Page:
Why Does Self-Isolation Boredom Set In?

What could be so bad about staying at home for a few weeks? 

But, self-isolation during the pandemic is a lot more than just staying at home. It takes its toll, both mentally and physically. It doesn’t matter how much you love your home. The prospect of not going out as you usually would, for a walk in the park or a catch-up around a cup of coffee, can create a lot of mental pressure. Boredom kicks in. You’ve been trying to keep yourself busy, but despite a huge list of hobbies and activities you could do, you can’t help but feel too bored to do anything. Why is that happening? 



You spend too much time indoors
The most common mistake that affects your energy levels is to stay inside for too long. It’s not always easy to go outside every day, especially if you are worried about virus spread. However, in the long term, failure to get enough direct sunlight exposure will affect your vitamin D levels. Vitamin D is linked to your immune system and your mental health. It can make you feel sluggish and down, which often translates into a sense of boredom. Get yourself out with simple and fun activities where you can control all the risks. If you live next to a park or a woodland area, grab a cornhole game – you can click here to pick some fun-looking designs – and some sunscreen lotion. Ideally, you want a self-contained game, hence cornhole, but cricket, football, rope skipping, or even handball can be a lovely family activity. 


Your home workouts lack excitement
You’ve been trying to work out every day at home. But you can’t get excited about your yoga mat and dumbbell anymore. It’s time to get creative and create a new approach to sports. It’s not safe to join a sports club yet, but you can build your own active studio at home. With a little DIY magic, you could create your own indoor rock climbing adventure in the garage. Rock climbing can be a lot of fun, even indoors. You may not need to prepare like you would in a professional climbing venue. But you’ll still need some gear, namely a pair of shoes and a chalk bag.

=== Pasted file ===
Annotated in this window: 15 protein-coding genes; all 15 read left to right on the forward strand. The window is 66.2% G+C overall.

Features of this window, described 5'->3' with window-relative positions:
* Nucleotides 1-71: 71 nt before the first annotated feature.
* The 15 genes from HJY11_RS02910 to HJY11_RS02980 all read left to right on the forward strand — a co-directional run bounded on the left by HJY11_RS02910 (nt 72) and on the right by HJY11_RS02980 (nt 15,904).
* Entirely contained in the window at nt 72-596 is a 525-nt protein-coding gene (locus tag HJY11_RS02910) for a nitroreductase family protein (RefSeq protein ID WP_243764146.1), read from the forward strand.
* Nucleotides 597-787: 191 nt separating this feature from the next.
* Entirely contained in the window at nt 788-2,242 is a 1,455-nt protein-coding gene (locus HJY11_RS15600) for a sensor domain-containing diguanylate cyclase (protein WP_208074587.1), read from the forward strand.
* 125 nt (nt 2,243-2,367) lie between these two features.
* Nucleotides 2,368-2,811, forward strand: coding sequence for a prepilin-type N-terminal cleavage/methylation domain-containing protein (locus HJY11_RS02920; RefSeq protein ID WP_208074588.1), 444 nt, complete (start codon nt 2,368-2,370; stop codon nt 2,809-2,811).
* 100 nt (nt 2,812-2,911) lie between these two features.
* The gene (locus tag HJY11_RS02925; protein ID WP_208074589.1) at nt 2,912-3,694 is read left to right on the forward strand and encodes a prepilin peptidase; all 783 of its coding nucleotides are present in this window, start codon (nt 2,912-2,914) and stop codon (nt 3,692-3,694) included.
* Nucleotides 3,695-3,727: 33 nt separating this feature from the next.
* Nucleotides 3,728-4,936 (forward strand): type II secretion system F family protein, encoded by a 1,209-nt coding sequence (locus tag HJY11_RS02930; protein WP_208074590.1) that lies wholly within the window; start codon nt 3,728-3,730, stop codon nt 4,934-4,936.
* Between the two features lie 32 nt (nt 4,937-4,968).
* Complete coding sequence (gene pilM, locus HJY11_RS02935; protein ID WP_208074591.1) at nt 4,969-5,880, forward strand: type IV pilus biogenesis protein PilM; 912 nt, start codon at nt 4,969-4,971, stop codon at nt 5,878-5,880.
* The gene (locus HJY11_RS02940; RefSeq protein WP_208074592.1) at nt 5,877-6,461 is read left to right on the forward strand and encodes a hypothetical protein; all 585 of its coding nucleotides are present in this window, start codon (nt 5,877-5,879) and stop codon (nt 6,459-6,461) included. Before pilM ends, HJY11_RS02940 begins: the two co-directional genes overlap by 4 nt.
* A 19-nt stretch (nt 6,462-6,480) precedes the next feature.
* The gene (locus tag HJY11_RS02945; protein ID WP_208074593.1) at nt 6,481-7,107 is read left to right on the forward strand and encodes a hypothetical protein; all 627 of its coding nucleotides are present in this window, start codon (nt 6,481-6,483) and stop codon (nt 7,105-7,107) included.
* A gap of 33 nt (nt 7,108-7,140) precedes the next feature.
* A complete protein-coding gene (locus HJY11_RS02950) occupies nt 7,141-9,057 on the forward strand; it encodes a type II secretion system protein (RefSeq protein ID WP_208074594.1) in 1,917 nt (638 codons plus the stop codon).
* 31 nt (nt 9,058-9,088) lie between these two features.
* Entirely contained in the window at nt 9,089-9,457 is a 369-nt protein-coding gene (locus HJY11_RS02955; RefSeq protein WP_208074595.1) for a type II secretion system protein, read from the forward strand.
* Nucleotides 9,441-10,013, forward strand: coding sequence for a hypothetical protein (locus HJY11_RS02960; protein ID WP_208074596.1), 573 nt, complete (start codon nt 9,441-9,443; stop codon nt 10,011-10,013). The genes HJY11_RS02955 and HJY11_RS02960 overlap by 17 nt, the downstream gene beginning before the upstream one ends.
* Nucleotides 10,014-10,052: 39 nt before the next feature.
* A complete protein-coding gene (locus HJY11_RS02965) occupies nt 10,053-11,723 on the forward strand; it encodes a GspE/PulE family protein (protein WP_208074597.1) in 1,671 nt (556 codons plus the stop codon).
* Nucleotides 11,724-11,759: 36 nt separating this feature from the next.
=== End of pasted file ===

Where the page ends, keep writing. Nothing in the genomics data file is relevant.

You don’t feel like you’re doing anything productive
You’ve had a long list of skills you’d love to learn in self-isolation. It’s been weeks now, and you find that you still haven’t managed to learn any new French vocabulary or to practice your splits. It’s been an unproductive lockdown. And you know what? It’s okay. You don’t have to be productive. The lockdown is not about making you a better person. It’s all about staying safe. So stay safe, and stop pressuring yourself into turning a pandemic into a skill challenge. It’s normal to feel down and to lack the motivation to go through your to-do list. It is an exceptional situation, and, as such, you should maintain mental clarity by refusing to let yourself feel guilty about your achievements or lack of. 



We can’t say it often enough. During the pandemic crisis, your mental health matters just as much as your physical health. While most people think about depression or anxiety, boredom is actually the most common symptom of lockdown fever. Tackling boredom can help you manage your mental health… Besides, it’s also super fun to be positive about your activities and yourself.